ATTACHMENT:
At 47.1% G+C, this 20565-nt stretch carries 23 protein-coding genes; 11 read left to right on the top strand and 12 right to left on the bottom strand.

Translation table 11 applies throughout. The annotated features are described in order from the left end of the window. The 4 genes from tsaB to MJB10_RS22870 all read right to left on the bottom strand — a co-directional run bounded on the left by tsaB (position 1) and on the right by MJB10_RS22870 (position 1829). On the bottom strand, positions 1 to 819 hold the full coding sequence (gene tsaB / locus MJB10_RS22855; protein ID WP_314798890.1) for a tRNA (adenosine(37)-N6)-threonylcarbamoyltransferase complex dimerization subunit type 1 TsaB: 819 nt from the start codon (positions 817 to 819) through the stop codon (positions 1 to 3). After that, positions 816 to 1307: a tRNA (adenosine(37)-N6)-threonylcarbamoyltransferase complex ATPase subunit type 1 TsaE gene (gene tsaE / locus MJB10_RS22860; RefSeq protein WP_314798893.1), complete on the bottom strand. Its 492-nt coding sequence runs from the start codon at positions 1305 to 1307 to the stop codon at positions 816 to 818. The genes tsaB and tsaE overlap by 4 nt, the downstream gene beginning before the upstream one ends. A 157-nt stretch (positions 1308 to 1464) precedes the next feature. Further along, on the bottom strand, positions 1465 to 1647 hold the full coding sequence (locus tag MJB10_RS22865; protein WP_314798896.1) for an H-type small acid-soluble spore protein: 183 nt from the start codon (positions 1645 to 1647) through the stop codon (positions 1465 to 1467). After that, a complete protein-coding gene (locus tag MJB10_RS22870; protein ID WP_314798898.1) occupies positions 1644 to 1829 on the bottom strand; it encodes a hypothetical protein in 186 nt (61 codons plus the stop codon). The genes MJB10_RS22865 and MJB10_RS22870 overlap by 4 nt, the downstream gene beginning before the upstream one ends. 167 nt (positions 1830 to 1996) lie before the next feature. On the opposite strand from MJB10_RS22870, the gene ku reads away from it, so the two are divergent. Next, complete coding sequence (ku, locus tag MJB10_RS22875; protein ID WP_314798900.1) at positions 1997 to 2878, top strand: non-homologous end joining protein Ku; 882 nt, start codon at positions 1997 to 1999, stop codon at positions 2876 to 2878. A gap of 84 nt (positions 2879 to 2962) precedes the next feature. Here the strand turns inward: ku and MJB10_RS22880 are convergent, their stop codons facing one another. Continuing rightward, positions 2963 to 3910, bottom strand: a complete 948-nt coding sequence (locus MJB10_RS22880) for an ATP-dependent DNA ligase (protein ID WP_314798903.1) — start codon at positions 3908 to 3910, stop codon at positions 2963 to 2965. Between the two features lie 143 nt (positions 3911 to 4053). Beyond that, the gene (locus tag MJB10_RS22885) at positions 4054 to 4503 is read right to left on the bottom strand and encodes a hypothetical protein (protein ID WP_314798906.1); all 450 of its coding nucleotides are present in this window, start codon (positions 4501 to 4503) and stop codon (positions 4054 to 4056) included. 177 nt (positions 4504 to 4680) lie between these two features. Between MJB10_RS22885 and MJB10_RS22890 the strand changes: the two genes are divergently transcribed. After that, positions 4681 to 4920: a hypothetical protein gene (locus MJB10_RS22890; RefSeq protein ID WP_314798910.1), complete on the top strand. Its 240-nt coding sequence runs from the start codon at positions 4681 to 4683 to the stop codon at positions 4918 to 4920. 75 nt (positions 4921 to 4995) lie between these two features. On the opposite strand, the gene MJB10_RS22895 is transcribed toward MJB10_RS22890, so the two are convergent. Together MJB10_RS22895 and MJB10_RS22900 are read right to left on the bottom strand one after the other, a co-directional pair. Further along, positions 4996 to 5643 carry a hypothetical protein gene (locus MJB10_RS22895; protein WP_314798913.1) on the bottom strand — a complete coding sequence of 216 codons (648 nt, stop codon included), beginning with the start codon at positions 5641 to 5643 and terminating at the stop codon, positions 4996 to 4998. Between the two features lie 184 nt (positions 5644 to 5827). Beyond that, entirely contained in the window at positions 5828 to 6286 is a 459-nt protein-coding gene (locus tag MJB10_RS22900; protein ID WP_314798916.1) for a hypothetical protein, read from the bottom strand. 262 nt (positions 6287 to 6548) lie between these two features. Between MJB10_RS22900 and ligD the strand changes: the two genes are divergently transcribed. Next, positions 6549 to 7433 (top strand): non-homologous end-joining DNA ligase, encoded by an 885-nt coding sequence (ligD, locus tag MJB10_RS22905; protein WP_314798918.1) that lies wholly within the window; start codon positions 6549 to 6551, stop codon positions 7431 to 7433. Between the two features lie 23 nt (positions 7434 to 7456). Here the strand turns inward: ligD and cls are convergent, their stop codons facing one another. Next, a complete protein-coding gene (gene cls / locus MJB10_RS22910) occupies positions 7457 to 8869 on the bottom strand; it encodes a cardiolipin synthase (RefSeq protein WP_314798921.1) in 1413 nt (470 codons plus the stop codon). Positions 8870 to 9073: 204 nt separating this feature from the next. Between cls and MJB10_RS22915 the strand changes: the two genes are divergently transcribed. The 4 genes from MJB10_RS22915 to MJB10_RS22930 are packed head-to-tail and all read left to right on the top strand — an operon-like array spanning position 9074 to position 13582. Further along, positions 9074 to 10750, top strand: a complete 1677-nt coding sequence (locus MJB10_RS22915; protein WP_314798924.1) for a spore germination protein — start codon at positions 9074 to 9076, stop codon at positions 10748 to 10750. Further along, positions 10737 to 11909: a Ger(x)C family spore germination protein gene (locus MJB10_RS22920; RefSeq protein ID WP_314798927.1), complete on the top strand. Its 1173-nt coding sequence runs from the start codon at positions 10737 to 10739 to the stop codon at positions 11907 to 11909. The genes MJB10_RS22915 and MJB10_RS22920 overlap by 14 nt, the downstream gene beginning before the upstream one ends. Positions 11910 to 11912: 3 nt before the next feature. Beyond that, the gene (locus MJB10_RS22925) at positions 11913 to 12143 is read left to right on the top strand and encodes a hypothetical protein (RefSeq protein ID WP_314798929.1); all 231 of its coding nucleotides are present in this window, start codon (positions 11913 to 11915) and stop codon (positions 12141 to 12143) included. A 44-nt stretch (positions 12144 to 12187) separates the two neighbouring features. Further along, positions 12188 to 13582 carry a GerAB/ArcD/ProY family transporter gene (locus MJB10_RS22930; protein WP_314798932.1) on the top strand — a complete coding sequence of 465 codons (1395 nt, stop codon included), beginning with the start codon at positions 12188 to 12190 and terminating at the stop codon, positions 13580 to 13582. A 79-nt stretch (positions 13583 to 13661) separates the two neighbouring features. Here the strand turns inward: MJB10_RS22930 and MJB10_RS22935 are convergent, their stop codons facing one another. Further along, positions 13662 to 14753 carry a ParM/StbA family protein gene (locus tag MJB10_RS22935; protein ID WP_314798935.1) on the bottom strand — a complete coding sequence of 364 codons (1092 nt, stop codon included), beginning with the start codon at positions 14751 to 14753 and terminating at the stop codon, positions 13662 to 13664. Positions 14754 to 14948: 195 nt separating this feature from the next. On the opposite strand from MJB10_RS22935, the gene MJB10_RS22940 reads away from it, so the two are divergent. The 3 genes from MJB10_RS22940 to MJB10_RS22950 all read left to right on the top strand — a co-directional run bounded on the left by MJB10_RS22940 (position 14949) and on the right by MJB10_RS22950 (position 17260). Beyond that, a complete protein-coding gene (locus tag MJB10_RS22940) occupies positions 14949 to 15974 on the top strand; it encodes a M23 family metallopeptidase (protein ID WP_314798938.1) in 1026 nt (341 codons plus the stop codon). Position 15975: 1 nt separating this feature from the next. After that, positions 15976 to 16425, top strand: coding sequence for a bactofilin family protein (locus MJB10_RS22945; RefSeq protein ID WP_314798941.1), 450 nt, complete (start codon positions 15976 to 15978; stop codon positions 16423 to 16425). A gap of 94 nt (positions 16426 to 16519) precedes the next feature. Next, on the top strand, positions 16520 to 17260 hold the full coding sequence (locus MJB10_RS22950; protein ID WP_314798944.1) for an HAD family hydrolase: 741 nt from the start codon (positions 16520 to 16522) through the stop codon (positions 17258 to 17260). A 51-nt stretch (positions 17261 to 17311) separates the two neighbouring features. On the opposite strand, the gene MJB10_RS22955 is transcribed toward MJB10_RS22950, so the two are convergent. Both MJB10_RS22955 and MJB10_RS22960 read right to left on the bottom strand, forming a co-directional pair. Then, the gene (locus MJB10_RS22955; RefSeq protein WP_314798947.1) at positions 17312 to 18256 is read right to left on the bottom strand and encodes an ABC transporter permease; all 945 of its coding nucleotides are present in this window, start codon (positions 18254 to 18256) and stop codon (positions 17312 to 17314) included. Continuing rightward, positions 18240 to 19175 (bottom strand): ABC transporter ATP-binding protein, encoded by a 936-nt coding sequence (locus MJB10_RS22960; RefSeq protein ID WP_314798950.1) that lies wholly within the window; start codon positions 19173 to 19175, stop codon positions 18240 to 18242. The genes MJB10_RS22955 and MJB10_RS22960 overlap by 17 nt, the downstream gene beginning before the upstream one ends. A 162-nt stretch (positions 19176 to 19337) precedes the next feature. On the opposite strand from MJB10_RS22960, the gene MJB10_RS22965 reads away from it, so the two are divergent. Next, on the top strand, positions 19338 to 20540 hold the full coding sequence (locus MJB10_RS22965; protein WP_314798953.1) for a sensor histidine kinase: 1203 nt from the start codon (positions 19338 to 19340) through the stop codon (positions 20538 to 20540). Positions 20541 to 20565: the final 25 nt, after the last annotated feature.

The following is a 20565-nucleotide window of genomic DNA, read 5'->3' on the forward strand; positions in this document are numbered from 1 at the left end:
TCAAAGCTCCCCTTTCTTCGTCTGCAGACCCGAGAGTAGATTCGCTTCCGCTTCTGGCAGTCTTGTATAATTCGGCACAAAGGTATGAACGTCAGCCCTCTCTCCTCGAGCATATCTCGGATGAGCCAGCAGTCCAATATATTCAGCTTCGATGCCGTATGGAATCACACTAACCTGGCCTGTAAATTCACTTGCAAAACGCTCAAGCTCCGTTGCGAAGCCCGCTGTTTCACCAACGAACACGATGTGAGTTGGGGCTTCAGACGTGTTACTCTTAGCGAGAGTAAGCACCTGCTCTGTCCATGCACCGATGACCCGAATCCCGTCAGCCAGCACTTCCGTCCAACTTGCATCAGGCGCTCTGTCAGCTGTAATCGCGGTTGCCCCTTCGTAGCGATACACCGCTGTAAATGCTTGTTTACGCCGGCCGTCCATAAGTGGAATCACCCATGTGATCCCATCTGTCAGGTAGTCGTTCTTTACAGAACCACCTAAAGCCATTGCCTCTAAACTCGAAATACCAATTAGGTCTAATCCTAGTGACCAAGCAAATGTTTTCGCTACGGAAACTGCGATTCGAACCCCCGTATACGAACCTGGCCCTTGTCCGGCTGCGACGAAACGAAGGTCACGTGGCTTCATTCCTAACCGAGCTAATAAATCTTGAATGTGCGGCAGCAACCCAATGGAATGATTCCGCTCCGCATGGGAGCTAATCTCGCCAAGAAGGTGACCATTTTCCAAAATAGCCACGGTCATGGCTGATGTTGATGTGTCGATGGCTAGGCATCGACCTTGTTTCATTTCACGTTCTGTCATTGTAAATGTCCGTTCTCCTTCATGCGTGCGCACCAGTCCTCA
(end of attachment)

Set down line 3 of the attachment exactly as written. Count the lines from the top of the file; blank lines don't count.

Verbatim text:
The following is a 20565-nucleotide window of genomic DNA, read 5'->3' on the forward strand; positions in this document are numbered from 1 at the left end: